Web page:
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3 Ways Lawyers Can Reduce Time Spent on Administrative Tasks

By Casey C. Sullivan, Esq. | Last updated on

Answering phone calls, balancing the books, organizing your files -- these are the sort of chores that can keep you from doing your actual job: lawyering. Administrative tasks can easily eat up a significant portion of your time, taking up a third or more of many a lawyer's day.

Indeed, administrative duties are such a burden on small firms and solo practices that lawyers rank "spending too much time on administrative tasks and not enough practicing law" as the third most significant challenge they face, according to a survey released by Thomson Reuters this summer. Thankfully, there are ways to cut down on that burden, freeing you up to do more important (and profitable) work.

1. Hire Someone Else to Take Care of It

The obvious and easiest answer to too much administrative work is to hire someone to take care of it for you. "Thanks jerk, but if I could afford to expand my team, I obviously wouldn't be doing this work myself," you might be thinking. But even if you can't hire another full-time paralegal or legal secretary, you still might be able to get some extra help.

For example, a virtual paralegal could handle some of your administrative work remotely, on an as-needed basis. Part-time positions could be enticing to some paralegals or legal secretaries, as well. Contracting with a bookkeeper can free you from having to track finances yourself -- accounting, after all, is not a typical lawyer's strong suit.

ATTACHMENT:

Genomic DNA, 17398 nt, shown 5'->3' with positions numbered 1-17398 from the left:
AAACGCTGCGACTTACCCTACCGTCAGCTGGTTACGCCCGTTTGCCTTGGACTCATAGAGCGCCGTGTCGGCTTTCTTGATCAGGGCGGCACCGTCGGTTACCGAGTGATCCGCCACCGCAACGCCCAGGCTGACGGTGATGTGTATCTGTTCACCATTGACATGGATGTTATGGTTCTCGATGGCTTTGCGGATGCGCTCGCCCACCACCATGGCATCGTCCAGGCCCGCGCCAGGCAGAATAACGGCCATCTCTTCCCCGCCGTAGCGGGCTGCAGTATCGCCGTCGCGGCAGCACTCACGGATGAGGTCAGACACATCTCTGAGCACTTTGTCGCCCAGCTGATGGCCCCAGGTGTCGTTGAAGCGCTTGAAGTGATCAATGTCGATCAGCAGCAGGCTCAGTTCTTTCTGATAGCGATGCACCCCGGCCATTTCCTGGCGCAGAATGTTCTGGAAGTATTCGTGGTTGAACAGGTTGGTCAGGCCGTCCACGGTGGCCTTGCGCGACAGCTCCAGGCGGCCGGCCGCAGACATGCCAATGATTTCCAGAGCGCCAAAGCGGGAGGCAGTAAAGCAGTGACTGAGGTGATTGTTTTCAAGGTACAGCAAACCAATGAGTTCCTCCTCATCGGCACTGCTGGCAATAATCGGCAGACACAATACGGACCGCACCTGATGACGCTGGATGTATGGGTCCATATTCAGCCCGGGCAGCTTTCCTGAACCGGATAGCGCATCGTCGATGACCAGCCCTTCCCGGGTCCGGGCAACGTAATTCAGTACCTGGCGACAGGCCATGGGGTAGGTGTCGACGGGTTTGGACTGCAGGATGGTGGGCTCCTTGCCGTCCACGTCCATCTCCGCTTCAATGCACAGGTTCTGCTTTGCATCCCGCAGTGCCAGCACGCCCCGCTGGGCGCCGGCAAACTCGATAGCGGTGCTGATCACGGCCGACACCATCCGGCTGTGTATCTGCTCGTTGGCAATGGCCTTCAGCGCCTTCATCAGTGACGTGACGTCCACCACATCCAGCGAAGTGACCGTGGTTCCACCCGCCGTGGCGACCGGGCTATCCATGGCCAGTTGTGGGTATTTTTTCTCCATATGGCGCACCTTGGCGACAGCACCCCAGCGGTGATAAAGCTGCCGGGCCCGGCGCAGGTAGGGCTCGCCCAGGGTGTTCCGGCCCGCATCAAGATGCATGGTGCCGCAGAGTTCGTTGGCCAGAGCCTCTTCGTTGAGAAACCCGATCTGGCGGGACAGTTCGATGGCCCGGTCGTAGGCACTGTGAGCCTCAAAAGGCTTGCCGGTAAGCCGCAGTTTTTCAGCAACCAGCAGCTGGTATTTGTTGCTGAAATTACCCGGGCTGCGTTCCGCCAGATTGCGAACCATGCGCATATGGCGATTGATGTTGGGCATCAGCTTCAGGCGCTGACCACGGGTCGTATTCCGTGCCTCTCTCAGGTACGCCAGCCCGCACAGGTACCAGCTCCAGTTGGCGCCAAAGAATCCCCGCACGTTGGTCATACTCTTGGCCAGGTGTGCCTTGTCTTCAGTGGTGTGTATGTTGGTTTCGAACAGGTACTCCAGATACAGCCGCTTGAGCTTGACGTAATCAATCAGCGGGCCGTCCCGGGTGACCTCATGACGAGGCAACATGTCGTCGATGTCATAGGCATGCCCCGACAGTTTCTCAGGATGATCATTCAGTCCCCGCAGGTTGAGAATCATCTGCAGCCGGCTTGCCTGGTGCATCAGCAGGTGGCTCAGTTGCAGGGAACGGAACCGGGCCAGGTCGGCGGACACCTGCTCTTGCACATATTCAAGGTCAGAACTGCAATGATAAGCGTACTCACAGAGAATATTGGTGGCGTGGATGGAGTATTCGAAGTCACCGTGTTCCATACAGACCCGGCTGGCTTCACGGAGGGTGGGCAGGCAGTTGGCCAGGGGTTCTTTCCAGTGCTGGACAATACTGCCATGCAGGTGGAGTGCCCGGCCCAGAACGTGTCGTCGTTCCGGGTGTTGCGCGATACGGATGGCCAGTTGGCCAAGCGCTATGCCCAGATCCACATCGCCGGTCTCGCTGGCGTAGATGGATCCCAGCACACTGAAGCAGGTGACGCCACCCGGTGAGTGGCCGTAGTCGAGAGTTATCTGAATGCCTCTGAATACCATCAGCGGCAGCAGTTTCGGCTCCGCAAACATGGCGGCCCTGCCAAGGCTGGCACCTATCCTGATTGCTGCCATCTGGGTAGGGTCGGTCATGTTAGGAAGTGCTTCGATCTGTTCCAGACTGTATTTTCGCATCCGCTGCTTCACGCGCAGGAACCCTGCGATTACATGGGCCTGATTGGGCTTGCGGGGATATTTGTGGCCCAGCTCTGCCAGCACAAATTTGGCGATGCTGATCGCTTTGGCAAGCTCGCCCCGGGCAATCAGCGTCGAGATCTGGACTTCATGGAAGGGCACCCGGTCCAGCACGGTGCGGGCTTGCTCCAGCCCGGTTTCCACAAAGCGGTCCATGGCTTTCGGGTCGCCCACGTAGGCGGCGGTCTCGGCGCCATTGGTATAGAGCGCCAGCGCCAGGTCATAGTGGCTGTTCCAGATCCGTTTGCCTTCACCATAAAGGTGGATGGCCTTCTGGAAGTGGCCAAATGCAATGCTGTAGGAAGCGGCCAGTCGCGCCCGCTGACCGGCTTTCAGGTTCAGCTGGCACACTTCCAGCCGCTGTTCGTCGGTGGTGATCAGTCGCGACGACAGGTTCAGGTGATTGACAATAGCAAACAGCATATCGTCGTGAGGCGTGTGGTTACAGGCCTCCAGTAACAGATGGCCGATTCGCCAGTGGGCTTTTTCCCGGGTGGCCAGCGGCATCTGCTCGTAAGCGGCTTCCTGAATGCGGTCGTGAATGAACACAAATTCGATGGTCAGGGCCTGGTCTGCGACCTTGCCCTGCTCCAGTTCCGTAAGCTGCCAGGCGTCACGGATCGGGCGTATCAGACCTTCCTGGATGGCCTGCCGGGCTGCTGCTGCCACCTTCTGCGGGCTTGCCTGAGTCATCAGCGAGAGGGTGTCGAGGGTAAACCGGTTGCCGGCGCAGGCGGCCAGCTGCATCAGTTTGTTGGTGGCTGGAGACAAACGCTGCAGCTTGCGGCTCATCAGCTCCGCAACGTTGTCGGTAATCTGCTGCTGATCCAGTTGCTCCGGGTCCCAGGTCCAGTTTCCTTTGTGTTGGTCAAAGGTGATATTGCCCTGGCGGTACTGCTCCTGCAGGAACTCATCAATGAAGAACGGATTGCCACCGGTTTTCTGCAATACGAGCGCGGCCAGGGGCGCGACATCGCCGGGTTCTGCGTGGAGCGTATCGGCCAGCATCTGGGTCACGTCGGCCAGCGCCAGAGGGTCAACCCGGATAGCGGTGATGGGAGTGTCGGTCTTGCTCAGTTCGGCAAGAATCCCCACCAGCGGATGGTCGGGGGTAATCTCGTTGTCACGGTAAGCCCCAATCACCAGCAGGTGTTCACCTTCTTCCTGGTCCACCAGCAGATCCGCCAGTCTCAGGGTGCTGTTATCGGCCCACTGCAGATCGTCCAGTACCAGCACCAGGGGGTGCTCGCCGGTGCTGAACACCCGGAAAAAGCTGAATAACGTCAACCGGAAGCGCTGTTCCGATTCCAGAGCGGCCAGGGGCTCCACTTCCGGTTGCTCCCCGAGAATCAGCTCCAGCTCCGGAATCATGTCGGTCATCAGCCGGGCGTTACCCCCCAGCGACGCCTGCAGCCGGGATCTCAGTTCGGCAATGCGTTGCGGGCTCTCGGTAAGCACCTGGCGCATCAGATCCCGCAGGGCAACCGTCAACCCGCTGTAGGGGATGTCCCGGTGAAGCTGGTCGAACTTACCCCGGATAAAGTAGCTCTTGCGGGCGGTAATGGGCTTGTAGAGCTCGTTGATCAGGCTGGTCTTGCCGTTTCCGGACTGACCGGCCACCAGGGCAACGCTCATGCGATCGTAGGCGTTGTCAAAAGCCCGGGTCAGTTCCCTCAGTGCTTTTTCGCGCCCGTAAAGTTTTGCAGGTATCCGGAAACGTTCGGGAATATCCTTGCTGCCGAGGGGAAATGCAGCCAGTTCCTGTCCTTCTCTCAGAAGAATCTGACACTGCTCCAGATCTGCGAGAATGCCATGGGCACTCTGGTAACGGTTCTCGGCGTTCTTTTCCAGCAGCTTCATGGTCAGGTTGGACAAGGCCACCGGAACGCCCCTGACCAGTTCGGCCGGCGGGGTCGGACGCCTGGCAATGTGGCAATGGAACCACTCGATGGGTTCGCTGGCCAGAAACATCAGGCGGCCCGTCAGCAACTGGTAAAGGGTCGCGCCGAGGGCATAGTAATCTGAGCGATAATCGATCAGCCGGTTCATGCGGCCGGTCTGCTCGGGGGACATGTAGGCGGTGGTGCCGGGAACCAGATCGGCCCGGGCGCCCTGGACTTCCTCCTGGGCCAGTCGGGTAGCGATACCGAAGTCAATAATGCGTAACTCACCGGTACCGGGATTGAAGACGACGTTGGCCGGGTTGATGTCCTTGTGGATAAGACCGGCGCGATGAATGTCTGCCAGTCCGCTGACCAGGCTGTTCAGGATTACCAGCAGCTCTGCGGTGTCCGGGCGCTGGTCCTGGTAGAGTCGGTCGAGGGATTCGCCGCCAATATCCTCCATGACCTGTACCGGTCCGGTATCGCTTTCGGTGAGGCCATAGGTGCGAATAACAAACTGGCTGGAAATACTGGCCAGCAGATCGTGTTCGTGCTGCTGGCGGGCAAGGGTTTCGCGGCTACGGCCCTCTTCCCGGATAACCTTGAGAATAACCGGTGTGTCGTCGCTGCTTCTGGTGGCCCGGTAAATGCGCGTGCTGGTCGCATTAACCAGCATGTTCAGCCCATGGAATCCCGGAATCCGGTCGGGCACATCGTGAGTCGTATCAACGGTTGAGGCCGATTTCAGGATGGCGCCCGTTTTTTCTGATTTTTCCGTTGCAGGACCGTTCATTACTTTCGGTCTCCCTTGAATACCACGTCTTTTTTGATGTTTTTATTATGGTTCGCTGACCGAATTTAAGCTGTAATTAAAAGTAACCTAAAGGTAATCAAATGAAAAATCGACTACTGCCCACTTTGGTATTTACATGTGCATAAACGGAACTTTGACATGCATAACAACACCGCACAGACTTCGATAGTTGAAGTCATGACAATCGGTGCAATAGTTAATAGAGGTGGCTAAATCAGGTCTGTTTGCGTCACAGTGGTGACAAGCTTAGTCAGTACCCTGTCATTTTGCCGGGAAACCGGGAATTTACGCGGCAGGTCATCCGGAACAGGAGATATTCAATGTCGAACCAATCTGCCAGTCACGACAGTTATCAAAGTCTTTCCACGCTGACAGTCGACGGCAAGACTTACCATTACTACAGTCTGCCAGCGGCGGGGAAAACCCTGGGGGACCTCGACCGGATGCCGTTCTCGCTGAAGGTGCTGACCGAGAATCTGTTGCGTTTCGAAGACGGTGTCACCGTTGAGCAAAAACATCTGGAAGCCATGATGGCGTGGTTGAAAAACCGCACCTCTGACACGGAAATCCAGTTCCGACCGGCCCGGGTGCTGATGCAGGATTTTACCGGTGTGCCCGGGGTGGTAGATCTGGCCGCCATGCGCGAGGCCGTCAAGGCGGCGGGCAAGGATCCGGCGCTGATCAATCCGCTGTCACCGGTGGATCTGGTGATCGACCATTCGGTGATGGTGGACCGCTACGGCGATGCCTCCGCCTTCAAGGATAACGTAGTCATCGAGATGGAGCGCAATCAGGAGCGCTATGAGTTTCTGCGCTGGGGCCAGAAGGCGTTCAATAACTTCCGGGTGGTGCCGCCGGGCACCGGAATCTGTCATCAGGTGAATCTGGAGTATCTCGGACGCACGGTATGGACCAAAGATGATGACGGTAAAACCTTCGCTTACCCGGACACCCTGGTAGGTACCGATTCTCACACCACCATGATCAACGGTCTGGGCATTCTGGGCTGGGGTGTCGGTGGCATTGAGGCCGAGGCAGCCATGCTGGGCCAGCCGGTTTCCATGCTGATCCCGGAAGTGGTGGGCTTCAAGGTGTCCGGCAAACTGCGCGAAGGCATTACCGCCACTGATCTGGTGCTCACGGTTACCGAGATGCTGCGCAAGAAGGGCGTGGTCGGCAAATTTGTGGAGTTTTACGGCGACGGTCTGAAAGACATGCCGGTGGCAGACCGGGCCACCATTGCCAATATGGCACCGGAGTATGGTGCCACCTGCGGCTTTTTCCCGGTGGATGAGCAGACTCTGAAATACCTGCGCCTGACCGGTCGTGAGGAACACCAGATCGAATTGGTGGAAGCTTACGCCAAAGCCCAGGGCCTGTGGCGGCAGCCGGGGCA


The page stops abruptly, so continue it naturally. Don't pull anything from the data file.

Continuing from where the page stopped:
2. Get Better Technology or Better at Technology

There are plenty of tech "tricks" that can make you a more productive lawyer, whether dealing with administrative tasks or legal ones. Practice management software, for example, can help you keep on top of your firm management, so you're not scrambling to put together your own calendars, account statements, and case files.

Additionally, simply learning the ins and outs of the tech you do have can save you plenty of time. Learning how to better use programs like Word and Outlook,for example, can shave minutes off of everyday tasks; minutes which add up to hours, hours that, over time, add up to days.

3. Learn How to Delegate

Finally, one reason you might have too much administrative work is because you insist on doing it all yourself. Prioritize your work by thinking about where your time is most valuable, and focus on completing those tasks yourself. The rest can be delegated to your team, based on who is best equipped to get it done.

Need some extra help? Post the job for free on Indeed, or search local candidate resumes.

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FindLaw has an affiliate relationship with Indeed, earning a small amount of money each time someone uses Indeed's services via FindLaw. FindLaw receives no compensation in exchange for editorial coverage.

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